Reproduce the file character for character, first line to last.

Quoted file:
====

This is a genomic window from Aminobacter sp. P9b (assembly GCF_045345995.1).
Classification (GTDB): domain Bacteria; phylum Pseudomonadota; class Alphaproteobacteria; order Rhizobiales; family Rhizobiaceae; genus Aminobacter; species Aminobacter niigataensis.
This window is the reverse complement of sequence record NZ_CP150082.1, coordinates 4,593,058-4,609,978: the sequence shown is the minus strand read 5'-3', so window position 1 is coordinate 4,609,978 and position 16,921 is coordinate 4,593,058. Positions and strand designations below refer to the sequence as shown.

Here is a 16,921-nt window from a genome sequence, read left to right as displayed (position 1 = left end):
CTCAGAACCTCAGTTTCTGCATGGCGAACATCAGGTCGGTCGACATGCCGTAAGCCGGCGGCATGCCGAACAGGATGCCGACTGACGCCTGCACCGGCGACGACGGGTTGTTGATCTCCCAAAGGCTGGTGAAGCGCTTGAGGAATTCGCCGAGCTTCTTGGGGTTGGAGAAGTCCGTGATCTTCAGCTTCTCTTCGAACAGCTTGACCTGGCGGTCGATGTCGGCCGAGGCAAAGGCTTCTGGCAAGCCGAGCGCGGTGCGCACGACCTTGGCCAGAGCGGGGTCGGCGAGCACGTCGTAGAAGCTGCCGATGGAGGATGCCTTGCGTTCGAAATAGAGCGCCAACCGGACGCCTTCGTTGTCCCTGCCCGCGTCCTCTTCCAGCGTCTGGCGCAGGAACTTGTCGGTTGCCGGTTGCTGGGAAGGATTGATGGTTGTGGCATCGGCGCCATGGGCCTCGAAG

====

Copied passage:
This is a genomic window from Aminobacter sp. P9b (assembly GCF_045345995.1).
Classification (GTDB): domain Bacteria; phylum Pseudomonadota; class Alphaproteobacteria; order Rhizobiales; family Rhizobiaceae; genus Aminobacter; species Aminobacter niigataensis.
This window is the reverse complement of sequence record NZ_CP150082.1, coordinates 4,593,058-4,609,978: the sequence shown is the minus strand read 5'-3', so window position 1 is coordinate 4,609,978 and position 16,921 is coordinate 4,593,058. Positions and strand designations below refer to the sequence as shown.

Here is a 16,921-nt window from a genome sequence, read left to right as displayed (position 1 = left end):
CTCAGAACCTCAGTTTCTGCATGGCGAACATCAGGTCGGTCGACATGCCGTAAGCCGGCGGCATGCCGAACAGGATGCCGACTGACGCCTGCACCGGCGACGACGGGTTGTTGATCTCCCAAAGGCTGGTGAAGCGCTTGAGGAATTCGCCGAGCTTCTTGGGGTTGGAGAAGTCCGTGATCTTCAGCTTCTCTTCGAACAGCTTGACCTGGCGGTCGATGTCGGCCGAGGCAAAGGCTTCTGGCAAGCCGAGCGCGGTGCGCACGACCTTGGCCAGAGCGGGGTCGGCGAGCACGTCGTAGAAGCTGCCGATGGAGGATGCCTTGCGTTCGAAATAGAGCGCCAACCGGACGCCTTCGTTGTCCCTGCCCGCGTCCTCTTCCAGCGTCTGGCGCAGGAACTTGTCGGTTGCCGGTTGCTGGGAAGGATTGATGGTTGTGGCATCGGCGCCATGGGCCTCGAAG